If we rewrite our function as 𝑦 equals negative 𝑓 of two π‘₯, which are the transformations we’ve performed, plus four, we should now be able to see that we need to move our graph four units up. And so it will now pass through the 𝑦-axis at two. And out of our options for (a), (b), and (c), this is graph (b). So graph (b) is the graph of 𝑦 equals four minus 𝑓 of two π‘₯.

So we’ve now seen how to apply a series of transformations and the order in which they should be applied if necessary. And of course, it follows that to reverse a series of transformations, in other words, to work out the original function, we’d need to work backwards through these steps. And if we’re given the order in which a series of transformations is applied, we can also work out the original function by reversing those. So let’s see what this would look like.

The graph represents a function 𝑔 of π‘₯ after a vertical positive shift by three units followed by a reflection on the π‘₯-axis. Which of the following represents the original function 𝑓 of π‘₯? Is it (A) 𝑓 of π‘₯ equals negative π‘₯ plus two cubed minus two? Is it (B) 𝑓 of π‘₯ equals negative three π‘₯ minus one cubed minus six? Is it (C) 𝑓 of π‘₯ equals π‘₯ minus one cubed plus two? (D) 𝑓 of π‘₯ equals negative π‘₯ minus four cubed minus two. Or (E) 𝑓 of π‘₯ equals negative three π‘₯ minus one cubed plus two.

We’re told that 𝑔 of π‘₯ comes from the original function 𝑓 of π‘₯ after applying two transformations. We can recover the original function 𝑓 of π‘₯ from 𝑔 of π‘₯ by reversing the transformations but beginning from the second one. The process will give 𝑓 of π‘₯ as an expression involving 𝑔 of π‘₯. And then we can finish this problem by finding an equation for 𝑔 of π‘₯.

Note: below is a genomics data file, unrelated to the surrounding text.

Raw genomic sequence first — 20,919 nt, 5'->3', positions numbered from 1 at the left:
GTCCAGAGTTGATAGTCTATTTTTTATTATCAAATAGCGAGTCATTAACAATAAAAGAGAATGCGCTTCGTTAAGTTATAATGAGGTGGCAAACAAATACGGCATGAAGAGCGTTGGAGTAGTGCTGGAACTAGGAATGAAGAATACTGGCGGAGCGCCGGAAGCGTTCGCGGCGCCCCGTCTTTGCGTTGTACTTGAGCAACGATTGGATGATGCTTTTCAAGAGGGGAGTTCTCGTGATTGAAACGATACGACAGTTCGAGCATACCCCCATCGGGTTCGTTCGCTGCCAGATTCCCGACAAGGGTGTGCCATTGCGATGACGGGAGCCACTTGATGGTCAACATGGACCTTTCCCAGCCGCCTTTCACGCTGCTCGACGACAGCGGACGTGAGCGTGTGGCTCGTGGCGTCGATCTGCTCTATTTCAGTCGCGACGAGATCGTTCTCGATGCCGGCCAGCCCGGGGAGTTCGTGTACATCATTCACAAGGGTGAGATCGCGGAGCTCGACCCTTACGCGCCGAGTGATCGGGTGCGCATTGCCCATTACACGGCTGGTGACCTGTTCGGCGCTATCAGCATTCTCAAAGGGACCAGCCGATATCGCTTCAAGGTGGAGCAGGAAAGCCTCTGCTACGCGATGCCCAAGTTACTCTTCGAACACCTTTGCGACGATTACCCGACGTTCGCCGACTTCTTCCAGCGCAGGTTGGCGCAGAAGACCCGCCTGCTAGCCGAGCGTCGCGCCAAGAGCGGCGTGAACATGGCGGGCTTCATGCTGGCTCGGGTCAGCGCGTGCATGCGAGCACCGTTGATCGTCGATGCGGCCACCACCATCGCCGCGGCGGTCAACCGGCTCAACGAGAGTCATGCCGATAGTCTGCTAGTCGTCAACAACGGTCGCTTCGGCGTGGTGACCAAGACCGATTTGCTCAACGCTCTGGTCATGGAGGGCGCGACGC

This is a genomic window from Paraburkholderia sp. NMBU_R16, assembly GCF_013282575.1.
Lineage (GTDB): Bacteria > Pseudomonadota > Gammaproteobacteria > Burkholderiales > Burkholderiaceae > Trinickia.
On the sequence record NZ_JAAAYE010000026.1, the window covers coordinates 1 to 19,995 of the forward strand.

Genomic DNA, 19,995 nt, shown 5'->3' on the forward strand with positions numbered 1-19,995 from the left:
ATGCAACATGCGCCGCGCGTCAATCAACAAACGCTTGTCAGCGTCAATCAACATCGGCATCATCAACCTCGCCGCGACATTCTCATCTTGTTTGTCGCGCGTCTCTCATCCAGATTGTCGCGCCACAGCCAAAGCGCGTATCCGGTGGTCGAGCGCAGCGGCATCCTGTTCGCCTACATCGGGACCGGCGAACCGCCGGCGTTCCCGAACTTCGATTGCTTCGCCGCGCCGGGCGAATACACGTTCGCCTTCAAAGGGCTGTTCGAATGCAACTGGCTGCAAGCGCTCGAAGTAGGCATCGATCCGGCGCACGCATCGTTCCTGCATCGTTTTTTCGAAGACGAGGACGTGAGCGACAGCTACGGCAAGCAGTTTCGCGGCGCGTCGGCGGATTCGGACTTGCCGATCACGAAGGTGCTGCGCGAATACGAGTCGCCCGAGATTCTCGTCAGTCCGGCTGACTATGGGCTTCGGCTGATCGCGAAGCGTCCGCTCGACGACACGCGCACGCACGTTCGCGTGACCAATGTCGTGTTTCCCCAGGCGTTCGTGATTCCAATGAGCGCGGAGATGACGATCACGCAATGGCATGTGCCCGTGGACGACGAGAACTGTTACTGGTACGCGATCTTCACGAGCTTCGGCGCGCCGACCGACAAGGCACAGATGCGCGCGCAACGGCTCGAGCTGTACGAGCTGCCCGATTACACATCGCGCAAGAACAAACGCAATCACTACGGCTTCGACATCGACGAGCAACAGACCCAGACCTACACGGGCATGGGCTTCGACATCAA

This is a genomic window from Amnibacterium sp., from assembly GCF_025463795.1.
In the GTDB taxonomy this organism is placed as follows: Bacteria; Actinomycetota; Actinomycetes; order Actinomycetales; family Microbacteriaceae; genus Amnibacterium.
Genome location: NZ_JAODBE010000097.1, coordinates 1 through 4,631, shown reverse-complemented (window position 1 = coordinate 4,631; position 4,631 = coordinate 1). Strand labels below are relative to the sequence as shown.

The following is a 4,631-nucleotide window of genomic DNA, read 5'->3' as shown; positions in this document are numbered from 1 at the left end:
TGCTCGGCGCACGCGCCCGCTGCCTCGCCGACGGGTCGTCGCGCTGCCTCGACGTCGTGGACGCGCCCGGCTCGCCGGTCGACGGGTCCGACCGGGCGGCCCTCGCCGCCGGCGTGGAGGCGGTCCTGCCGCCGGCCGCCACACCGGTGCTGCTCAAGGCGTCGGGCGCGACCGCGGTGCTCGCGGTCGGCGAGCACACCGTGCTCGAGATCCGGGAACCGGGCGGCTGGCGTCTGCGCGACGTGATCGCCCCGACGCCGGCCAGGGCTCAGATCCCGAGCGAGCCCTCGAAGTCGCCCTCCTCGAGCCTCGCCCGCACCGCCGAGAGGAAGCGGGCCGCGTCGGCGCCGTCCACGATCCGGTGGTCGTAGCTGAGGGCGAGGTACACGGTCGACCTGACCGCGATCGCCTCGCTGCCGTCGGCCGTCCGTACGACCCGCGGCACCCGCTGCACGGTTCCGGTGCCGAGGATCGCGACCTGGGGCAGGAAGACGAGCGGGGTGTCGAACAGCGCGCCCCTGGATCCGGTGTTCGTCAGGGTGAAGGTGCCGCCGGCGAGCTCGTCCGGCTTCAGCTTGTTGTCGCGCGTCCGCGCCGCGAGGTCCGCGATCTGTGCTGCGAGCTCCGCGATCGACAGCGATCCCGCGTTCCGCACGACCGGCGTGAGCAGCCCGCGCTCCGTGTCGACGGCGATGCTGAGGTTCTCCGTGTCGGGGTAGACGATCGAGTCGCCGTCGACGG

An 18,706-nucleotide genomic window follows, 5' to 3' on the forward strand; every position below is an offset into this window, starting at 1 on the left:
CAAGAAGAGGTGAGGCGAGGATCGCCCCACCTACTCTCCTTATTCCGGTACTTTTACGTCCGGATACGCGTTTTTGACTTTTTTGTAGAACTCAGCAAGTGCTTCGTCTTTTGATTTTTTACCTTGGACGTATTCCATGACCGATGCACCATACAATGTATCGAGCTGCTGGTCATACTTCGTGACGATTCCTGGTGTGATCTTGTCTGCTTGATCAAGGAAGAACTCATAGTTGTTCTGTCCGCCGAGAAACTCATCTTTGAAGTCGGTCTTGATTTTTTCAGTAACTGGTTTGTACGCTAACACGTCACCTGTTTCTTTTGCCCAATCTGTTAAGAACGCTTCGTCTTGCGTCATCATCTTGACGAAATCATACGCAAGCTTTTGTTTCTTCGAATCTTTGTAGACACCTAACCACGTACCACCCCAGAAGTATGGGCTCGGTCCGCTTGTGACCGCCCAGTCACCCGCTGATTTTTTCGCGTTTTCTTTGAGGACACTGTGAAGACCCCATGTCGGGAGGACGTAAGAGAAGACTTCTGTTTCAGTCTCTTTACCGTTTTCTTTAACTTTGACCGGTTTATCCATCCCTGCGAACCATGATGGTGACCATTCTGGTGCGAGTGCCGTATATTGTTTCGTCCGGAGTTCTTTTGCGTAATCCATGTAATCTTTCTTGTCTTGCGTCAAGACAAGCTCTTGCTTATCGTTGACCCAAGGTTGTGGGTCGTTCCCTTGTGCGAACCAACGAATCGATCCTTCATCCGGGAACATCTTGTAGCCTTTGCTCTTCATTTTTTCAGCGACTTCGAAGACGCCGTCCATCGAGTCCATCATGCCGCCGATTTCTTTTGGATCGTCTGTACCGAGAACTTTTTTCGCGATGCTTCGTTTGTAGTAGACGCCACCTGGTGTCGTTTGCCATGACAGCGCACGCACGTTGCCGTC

So let’s begin with the second transformation which is a reflection over the π‘₯-axis. And we might remember that given some function β„Ž of π‘₯, the corresponding negative β„Ž of π‘₯ is a reflection of the original graph across the π‘₯-axis. We reverse it by applying the same transformation. So we take 𝑔 of π‘₯ and we map it onto negative 𝑔 of π‘₯.

Next, we’ll reverse the first transformation. That was a vertical positive shift by three units. The opposite to this is a vertical negative shift, in other words, shifting or translating the graph three units down. Now, we achieve that by taking the function β„Ž of π‘₯ and subtracting three from it. Or, in the case of our transformed function negative 𝑔 of π‘₯, we subtract three from that, so we have negative 𝑔 of π‘₯ minus three. And since we’ve reversed two transformations, this must be equal to our original function 𝑓 of π‘₯.